Once upon a time I had a good friend, about my age, who had one hip replacement and then another. Then a hip replacement was replaced, and tweaked, and the other one went bad, and it seemed she was forever in the hospital, relearning to walk, with one bad hip or another. One day as I was visiting I commented: I don’t know how you stand it, all this surgery, all this time hurting, all this time in the hospital. All she said was: “I think there are levels of acceptance.”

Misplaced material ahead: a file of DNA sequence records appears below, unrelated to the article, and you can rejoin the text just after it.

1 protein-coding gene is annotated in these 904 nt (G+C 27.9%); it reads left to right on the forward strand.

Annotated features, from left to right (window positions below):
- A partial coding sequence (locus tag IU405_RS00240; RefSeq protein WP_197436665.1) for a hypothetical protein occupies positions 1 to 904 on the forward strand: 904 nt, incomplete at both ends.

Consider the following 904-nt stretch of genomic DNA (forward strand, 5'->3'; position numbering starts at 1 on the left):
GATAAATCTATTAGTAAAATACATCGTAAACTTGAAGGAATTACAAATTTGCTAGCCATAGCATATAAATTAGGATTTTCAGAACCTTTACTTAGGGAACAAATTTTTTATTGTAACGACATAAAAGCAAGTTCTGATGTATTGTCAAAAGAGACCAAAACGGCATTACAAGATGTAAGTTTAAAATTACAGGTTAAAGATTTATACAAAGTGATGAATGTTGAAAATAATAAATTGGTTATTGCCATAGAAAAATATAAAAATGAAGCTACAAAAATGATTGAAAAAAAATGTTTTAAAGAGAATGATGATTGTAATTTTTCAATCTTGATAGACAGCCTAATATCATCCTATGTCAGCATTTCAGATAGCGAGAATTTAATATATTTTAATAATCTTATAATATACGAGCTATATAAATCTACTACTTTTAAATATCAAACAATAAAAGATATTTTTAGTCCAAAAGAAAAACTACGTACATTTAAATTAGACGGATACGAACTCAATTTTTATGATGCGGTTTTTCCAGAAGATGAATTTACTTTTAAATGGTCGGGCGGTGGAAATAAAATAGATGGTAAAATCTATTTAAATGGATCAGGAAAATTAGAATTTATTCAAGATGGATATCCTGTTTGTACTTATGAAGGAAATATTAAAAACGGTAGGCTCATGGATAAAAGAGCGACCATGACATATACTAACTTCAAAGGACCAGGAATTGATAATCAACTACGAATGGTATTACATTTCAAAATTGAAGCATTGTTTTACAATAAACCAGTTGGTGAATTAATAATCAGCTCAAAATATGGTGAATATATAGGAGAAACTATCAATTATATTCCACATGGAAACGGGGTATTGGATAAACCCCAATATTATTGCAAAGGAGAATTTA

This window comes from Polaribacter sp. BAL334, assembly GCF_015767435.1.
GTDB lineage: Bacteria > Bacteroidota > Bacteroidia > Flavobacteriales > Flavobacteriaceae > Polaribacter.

That was all she said, but those few words told me how she was getting through the long days and the even longer nights. She was engaged in a dialog with her God and saying, as best she could, “Be it done unto me according to thy will.”

The day came when we were told she would soon die and we gathered in her hospital room. She was quiet, peaceful, conversing lucidly, and in a few days joined her maker. All heroism is not on the battlefront. Day after day lives of quiet heroism are lived out around us, unhonored and unsung.

Into Thy hands, O Lord, I commit my spirit.

Well done, good and faithful servant.